In addition, I am so rude, so peevish, so unapproachable, so inconsiderate, so unconcerned about the spiritual needs of the sisters, so difficult in listening to others or speaking with them. Strangely enough, through the grace of God, each of my interviews with the sisters bring them so much joy; they value each word even though I am not gentle with them. They, however, are not offended, nothing seems to discourage them, and nothing lessens their attachment to me. Their mere goodness ought to obligate me to them, on the contrary, I feel a disgust towards giving myself to them; I do not reciprocate all this goodness even in the smallest way. After all, since I bear the title of Mother, I should have the heart of a mother; I am even more obligated to do this than any other Superior, yet I think that the worst stepmother would not behave as I do. I really admire the humility of our sisters.

IF anyone treated me like that just once the way I always treat them, I think I would become estranged towards them and perhaps even hate them. I should be concerned about every person in the Institute because I will have to give and account before God for each one. Yet, I am so indifferent towards everything and take little interest in everything; I am completely taken up with myself. It is true that I suffer, but why should I be the cause of suffering in others.

I should really forget about myself. I should be everything to everyone. Ah, if only Jesus would give me that spirit of sacrifice, that perfect immolation so that I could conceal everything that is happening within me;  that even though my heart was bleeding from pain and frustration, I would not show it on my face; that I would not complain; that I would not dispense myself from my duties but would carry them out with the same accuracy and fervor. I desire it, feel the need of it and see it as the Will of God but I do not have the strength to even make a resolution and all the more put it into practice.

O Lord, you lead me along such a difficult path; I do not find relief or peace anywhere, on the contrary, everything causes me remorse of conscience.

Formerly, you kept me in aridity. I could not praise you with prayer so I praised you with action, with work, with sacrificing myself for others. All of that always seemed so inadequate, and I yearned to do more. I cried when they reduced my load. I wanted to do that to which I was not obligated; my zeal had to be tempered with obedience. Now when you have raised me to this position where my dedication and sacrifices not only do not have nor should have any bounds, you have sent me such a disgust, such a feeling of sloth, such and ineptitude for all the chores and duties, such a moral paralysis, that even though I feel the need, I cannot raise myself up. Sometimes I cry because I understand the duties of my position, yet, I do not carry them out and do nothing about them. Even though I sometimes lift myself up from this lethargy momentarily, I soon again fall into this state of incompetency – not physical but moral. It seems to me that some kind of invisible power is binding my hands.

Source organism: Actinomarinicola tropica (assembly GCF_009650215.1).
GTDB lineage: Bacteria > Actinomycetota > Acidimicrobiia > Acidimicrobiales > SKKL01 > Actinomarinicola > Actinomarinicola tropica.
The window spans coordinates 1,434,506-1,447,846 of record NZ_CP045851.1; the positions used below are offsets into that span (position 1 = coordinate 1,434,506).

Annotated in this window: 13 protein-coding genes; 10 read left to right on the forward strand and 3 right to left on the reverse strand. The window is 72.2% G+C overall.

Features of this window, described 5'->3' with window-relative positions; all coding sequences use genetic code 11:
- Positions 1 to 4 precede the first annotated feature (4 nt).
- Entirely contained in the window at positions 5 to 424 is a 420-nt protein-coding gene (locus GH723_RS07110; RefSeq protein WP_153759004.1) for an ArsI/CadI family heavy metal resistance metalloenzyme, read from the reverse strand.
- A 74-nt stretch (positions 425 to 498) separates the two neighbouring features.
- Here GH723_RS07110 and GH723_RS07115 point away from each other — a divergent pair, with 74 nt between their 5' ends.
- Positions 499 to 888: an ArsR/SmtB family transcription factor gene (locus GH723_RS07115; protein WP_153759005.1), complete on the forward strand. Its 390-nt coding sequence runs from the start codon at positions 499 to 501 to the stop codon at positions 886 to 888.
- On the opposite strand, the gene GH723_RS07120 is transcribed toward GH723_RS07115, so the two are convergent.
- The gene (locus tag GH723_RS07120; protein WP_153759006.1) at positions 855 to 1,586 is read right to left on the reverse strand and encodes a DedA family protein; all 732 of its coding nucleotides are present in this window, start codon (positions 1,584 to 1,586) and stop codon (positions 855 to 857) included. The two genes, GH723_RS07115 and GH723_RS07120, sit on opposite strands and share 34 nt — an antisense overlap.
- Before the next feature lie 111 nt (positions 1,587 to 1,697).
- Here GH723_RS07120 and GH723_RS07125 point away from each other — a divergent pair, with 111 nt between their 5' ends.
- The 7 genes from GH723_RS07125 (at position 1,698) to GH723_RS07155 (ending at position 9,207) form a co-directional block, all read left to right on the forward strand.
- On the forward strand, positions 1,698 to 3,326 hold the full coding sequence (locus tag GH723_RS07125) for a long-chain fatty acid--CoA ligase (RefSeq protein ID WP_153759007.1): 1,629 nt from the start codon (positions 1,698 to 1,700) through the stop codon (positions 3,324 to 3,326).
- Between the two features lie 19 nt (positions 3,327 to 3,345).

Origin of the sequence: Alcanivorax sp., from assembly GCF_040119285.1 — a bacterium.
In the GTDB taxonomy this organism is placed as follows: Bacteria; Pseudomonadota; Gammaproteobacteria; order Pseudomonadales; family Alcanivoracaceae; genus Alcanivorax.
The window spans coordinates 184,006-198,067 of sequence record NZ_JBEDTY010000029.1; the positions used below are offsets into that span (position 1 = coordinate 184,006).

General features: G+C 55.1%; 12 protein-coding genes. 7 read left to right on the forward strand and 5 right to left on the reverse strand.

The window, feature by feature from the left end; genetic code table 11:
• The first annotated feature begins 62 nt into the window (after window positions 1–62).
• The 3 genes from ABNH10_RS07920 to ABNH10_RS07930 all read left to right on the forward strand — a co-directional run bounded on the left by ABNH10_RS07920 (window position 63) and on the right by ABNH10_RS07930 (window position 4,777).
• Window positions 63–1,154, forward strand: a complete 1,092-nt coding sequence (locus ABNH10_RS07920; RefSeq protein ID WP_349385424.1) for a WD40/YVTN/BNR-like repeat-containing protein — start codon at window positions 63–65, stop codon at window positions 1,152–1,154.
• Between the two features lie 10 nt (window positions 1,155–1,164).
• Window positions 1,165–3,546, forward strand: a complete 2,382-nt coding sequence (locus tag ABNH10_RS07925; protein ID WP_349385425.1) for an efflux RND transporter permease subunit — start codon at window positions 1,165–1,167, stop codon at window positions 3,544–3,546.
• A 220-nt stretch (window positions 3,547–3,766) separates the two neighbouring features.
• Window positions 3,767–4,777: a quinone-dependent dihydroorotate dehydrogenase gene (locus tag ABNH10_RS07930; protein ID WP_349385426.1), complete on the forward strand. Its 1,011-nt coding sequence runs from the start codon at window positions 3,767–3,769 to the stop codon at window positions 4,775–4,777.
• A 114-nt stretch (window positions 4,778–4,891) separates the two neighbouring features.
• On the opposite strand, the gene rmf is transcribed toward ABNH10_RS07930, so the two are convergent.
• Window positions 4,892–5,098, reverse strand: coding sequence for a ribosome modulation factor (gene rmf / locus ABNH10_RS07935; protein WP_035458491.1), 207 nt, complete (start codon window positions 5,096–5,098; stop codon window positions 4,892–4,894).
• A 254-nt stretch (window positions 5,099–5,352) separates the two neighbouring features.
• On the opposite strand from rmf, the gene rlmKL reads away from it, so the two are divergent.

It appears to me that only the power of obedience can free me from this state, but even this does not help me because Father leave me all to myself. He explains to me like to a child and excuses me but he really does not know what is happening in my soul, how I suffer from remorse of conscience; no praise nor human admonishing will silence it.

The Lord has now taken everything away from me. I do not have a place where to lay my head. Everything and every place bothers me. What will happen to me, I do not know. I feel that from all this I will have no merit. Perhaps I will have to suffer in eternity.

O Lord, if you do not allow me to feel your love, if I cannot love you, give me love for my neighbor! Allow me to love others for your sake. Since you placed me in this position, allow me to perform my duties towards them.

After all, you did not commit your flock to Peter until you assured yourself that he had love in his heart. Why did you leave me in this position when you saw that there was no love in my heart? Is it because you wanted me to feel its burden all the ore; that a greater responsibility awaited me? I do not beg this relief for my myself but for others. Inspire within me this love of neighbor or take me out of this office which cannot be borne worthily without virtue. You know how incapable I am; how dangerous this position is for me – now, more that ever – because last year I yearned for the lowest place in the community and now I feel that I am quite attached to this present one.